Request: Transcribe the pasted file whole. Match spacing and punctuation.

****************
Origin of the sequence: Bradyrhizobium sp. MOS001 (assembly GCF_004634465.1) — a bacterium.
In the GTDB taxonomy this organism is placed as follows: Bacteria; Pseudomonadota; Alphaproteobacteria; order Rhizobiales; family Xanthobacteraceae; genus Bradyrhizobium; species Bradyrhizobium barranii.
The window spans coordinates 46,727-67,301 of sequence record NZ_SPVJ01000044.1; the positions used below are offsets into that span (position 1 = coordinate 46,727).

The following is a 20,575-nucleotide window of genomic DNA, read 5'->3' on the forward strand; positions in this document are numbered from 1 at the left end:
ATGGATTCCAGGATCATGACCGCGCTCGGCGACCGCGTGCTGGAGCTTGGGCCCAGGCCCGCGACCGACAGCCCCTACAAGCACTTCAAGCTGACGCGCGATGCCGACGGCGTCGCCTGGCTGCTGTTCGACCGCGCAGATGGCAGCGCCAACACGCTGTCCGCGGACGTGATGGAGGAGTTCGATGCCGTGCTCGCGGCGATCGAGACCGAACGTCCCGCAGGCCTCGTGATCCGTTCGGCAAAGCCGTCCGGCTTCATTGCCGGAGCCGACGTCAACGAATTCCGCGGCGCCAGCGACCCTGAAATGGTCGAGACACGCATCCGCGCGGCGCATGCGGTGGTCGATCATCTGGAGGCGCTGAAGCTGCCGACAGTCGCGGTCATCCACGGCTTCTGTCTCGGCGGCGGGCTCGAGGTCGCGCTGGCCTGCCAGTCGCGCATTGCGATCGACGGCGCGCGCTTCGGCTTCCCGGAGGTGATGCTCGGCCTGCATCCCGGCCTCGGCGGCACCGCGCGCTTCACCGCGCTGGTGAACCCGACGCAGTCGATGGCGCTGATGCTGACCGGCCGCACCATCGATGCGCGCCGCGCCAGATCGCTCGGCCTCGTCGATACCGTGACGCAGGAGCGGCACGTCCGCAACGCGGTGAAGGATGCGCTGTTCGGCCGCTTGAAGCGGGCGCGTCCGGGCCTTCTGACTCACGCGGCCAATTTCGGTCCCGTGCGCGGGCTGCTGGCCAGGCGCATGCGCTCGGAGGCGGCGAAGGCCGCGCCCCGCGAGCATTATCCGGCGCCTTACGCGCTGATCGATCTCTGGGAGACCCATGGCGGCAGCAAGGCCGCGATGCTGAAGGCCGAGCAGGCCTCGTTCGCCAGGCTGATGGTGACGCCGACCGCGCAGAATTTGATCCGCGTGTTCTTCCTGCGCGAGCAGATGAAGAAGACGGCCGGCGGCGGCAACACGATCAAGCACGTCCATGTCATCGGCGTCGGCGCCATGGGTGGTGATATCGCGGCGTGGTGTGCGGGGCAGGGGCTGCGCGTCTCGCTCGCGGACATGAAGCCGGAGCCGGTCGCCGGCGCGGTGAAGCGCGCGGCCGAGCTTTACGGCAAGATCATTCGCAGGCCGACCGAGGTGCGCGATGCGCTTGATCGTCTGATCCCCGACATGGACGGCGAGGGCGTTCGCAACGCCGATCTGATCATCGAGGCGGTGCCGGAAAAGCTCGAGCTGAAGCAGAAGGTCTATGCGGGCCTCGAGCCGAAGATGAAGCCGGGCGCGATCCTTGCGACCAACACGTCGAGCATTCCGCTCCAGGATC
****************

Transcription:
Origin of the sequence: Bradyrhizobium sp. MOS001 (assembly GCF_004634465.1) — a bacterium.
In the GTDB taxonomy this organism is placed as follows: Bacteria; Pseudomonadota; Alphaproteobacteria; order Rhizobiales; family Xanthobacteraceae; genus Bradyrhizobium; species Bradyrhizobium barranii.
The window spans coordinates 46,727-67,301 of sequence record NZ_SPVJ01000044.1; the positions used below are offsets into that span (position 1 = coordinate 46,727).

The following is a 20,575-nucleotide window of genomic DNA, read 5'->3' on the forward strand; positions in this document are numbered from 1 at the left end:
ATGGATTCCAGGATCATGACCGCGCTCGGCGACCGCGTGCTGGAGCTTGGGCCCAGGCCCGCGACCGACAGCCCCTACAAGCACTTCAAGCTGACGCGCGATGCCGACGGCGTCGCCTGGCTGCTGTTCGACCGCGCAGATGGCAGCGCCAACACGCTGTCCGCGGACGTGATGGAGGAGTTCGATGCCGTGCTCGCGGCGATCGAGACCGAACGTCCCGCAGGCCTCGTGATCCGTTCGGCAAAGCCGTCCGGCTTCATTGCCGGAGCCGACGTCAACGAATTCCGCGGCGCCAGCGACCCTGAAATGGTCGAGACACGCATCCGCGCGGCGCATGCGGTGGTCGATCATCTGGAGGCGCTGAAGCTGCCGACAGTCGCGGTCATCCACGGCTTCTGTCTCGGCGGCGGGCTCGAGGTCGCGCTGGCCTGCCAGTCGCGCATTGCGATCGACGGCGCGCGCTTCGGCTTCCCGGAGGTGATGCTCGGCCTGCATCCCGGCCTCGGCGGCACCGCGCGCTTCACCGCGCTGGTGAACCCGACGCAGTCGATGGCGCTGATGCTGACCGGCCGCACCATCGATGCGCGCCGCGCCAGATCGCTCGGCCTCGTCGATACCGTGACGCAGGAGCGGCACGTCCGCAACGCGGTGAAGGATGCGCTGTTCGGCCGCTTGAAGCGGGCGCGTCCGGGCCTTCTGACTCACGCGGCCAATTTCGGTCCCGTGCGCGGGCTGCTGGCCAGGCGCATGCGCTCGGAGGCGGCGAAGGCCGCGCCCCGCGAGCATTATCCGGCGCCTTACGCGCTGATCGATCTCTGGGAGACCCATGGCGGCAGCAAGGCCGCGATGCTGAAGGCCGAGCAGGCCTCGTTCGCCAGGCTGATGGTGACGCCGACCGCGCAGAATTTGATCCGCGTGTTCTTCCTGCGCGAGCAGATGAAGAAGACGGCCGGCGGCGGCAACACGATCAAGCACGTCCATGTCATCGGCGTCGGCGCCATGGGTGGTGATATCGCGGCGTGGTGTGCGGGGCAGGGGCTGCGCGTCTCGCTCGCGGACATGAAGCCGGAGCCGGTCGCCGGCGCGGTGAAGCGCGCGGCCGAGCTTTACGGCAAGATCATTCGCAGGCCGACCGAGGTGCGCGATGCGCTTGATCGTCTGATCCCCGACATGGACGGCGAGGGCGTTCGCAACGCCGATCTGATCATCGAGGCGGTGCCGGAAAAGCTCGAGCTGAAGCAGAAGGTCTATGCGGGCCTCGAGCCGAAGATGAAGCCGGGCGCGATCCTTGCGACCAACACGTCGAGCATTCCGCTCCAGGATC